Why

I’m terrible at mileage – I start every week with the best intentions, and then two months later I’m backtracking through my calendar trying to figure out where I was every day – not ideal.  This is a classic example of something that can be easily tracked in Salesforce, and entered via mobile while you are waiting for an elevator.

We are going to go through this exercise a few times, because I want to show you how to start with something simple to solve a business problem, and then develop it over time into a solution that is much more robust.

I’m using Mileage as my example, but this same thing could hold true for other items like:

  • Tracking your exercise if your routes are standardized
  • Tracking how many donuts you eat a week and subsequent calories if you are into that kind of thing
  • I’ll add any more that people think of and message me about

Step 1: Getting the information in there

Mileage1

Here is my very basic mileage page.

Location: Picklist that is maintained in the background.  5 entries currently exist, no default.

Date: Any date can be chosen, but I’ve set the default to TODAY().

Round Trip?: Default is checked, but I can uncheck if for some reason I only went one way

KMs: Formula field based on the picklist that populates a value

CASE(Location__c,
“Waterloo”, 200,
“Stoney Creek”, 100,
“Brampton”, 60,
“Downtown Office”, 40,
“Burlington”, 100,
0
)

Custom Mileage: Just in case I’m not going to one of the places in the picklist

Custom Mileage Details: The taxman will still want to know where I went, best to enter it here

System Information Fields: All you really need to know here is that I made the Name an Auto-number because I don’t care about it outside of having a unique record identifier.

Calculation

Assuming I do everything right, and don’t mess things up, the KMs for Trip will calculate perfectly every time based on the following formula:

IF(
ISPICKVAL(Location__c, “”),
Custom_Mileage__c ,
IF(
Round_Trip__c = TRUE,
KMs__c ,
KMs__c / 2
)
)
/*If no location has been set, use the custom mileage, otherwise use the mileage from the location field assuming it was a round trip. If it was one way, divide by 2 – does not apply to custom mileage*/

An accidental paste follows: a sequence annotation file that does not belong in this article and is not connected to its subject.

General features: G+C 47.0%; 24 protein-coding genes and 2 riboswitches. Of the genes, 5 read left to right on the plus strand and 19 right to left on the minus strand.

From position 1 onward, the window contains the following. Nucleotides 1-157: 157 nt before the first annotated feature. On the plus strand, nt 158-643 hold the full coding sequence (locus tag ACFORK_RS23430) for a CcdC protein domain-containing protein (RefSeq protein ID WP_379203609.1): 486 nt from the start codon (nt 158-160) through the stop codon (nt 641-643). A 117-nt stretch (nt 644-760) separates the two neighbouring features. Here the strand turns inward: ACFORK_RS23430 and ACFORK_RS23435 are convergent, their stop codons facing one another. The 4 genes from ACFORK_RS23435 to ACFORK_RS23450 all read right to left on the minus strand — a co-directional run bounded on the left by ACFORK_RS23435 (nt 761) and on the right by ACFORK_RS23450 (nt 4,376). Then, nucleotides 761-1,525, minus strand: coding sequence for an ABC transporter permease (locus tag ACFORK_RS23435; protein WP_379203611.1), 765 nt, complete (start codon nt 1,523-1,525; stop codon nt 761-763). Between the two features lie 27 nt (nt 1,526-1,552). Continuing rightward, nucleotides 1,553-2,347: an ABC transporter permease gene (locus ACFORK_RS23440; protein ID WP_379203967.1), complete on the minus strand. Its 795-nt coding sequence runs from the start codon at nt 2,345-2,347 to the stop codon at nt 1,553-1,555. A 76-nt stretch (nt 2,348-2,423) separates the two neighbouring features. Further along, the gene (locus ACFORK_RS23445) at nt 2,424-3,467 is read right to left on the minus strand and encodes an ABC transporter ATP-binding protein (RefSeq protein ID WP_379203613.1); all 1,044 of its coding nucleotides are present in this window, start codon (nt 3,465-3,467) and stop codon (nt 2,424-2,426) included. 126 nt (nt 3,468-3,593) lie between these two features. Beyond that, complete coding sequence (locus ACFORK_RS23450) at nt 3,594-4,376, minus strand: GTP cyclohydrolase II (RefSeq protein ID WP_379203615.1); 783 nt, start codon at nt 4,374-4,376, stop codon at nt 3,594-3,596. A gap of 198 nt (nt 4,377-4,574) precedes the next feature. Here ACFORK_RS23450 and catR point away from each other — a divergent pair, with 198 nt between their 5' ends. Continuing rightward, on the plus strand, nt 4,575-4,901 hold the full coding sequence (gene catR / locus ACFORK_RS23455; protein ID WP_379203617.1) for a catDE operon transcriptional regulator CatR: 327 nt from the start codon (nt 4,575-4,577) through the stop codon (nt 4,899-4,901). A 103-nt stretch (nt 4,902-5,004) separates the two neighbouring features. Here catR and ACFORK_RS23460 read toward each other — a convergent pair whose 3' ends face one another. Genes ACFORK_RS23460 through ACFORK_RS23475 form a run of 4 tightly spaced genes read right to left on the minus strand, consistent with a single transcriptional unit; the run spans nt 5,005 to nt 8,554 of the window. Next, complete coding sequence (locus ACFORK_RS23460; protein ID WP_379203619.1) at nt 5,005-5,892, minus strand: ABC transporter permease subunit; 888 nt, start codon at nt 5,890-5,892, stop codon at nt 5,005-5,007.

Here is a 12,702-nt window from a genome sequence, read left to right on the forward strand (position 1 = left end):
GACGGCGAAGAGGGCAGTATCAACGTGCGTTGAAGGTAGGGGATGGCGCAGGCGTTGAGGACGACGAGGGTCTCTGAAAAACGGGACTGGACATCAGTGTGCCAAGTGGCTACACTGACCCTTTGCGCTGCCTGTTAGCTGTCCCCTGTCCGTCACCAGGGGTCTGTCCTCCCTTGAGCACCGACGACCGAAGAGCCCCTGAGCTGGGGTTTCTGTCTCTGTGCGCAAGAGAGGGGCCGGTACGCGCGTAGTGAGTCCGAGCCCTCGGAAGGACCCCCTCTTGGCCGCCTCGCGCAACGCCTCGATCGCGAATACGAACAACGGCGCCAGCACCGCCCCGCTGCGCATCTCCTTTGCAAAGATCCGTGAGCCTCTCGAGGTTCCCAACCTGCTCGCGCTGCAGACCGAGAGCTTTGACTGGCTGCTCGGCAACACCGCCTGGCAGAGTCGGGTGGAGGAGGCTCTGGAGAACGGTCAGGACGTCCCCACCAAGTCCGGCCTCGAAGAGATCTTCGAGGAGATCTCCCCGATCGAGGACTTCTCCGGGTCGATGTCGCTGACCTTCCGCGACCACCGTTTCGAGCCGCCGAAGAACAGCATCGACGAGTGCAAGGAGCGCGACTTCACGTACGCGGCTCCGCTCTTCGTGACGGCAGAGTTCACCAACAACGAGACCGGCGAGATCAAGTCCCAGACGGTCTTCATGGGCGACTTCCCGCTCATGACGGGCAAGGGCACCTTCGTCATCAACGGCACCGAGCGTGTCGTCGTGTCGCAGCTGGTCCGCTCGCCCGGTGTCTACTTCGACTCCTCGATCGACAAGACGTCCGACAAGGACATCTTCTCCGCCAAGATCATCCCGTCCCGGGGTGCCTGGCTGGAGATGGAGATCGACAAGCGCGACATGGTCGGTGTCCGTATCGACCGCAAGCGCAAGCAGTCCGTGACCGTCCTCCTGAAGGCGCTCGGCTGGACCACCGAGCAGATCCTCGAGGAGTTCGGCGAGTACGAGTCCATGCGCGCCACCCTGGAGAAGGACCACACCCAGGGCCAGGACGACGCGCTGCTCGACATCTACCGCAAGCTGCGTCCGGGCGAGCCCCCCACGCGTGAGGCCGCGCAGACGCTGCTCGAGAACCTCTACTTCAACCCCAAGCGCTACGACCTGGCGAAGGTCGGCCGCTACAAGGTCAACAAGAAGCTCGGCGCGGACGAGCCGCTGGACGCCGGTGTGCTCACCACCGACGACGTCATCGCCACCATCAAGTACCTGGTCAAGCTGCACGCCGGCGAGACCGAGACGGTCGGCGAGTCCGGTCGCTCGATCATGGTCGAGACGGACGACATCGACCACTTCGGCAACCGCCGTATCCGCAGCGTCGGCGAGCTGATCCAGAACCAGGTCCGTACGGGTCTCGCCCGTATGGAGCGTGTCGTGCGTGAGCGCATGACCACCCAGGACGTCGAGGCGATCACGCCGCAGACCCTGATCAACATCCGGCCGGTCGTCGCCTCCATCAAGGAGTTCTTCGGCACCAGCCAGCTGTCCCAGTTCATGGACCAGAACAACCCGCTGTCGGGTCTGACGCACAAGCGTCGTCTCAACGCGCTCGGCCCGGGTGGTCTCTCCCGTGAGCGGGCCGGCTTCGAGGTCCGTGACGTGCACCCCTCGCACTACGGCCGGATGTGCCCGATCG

Note that you can put comments in formulas in Salesforce.  Very useful for the more complicated ones that could take you awhile to unwind if you had to come back to them.  In this case it’s pretty simple.

Now this all assumes that I don’t screw up.  If I enter anything in custom mileage, the location is completely ignored.  So what I needed was a few failsafes for when I’m not paying attention.

Failsafe 1: If a custom mileage, say where I went

This is for the taxman, they will want to know.  Simple validation rule

NOT(ISBLANK( Custom_Mileage__c ))
&&
ISBLANK( Custom_Mileage_Notes__c )

CustomError

Failsafe 2: Cannot have both a location listed, and a custom mileage

AND(
NOT(ISPICKVAL( Location__c , “”)),
NOT(ISBLANK(Custom_Mileage__c))
)

Custom Mile22

 

So those will help keep me in line and make sure I don’t screw up.

Note that I could have combined these into a single validation rule but that would have stuck me with only a single error message.  If the reasons for failure cannot be explained with the same message, the better practice is to split the validation rules so that you can clearly articulate to the end user why you are failing what they are trying to do.

Mobile

Without having to make a single change for mobile, here’s how I would be entering the exact same thing on my phone:

MileageSF1

All the same fields are there.  If I found that from my phone I was only ever entering “Standard” locations because I would have to go back and check mileage for Custom locations, I can adjust that through publisher actions and we’ll address that use case in another post.

Summary

So I’m calling this iteration 1.  It works, I can use it, but it has limitations.  There is nothing fancy, just a few formulas, and a few checks and balances.

1. Scaleability – what if I have lots of sites to go to?  I don’t want to keep adjusting picklist values AND the corresponding formula.  It could get unwieldy very quickly.

2. Over time I may stop going to places but since the field is a formula I have to be very careful about removing values.  I don’t have a great audit trail.

3. I haven’t figured out how to report on it yet.

Over the next few posts we’ll look at different ways to improve this, discuss the pros and cons of different solutions, and hopefully end up on something that can be considered both optimal for us, and worthy of providing as a business solution.

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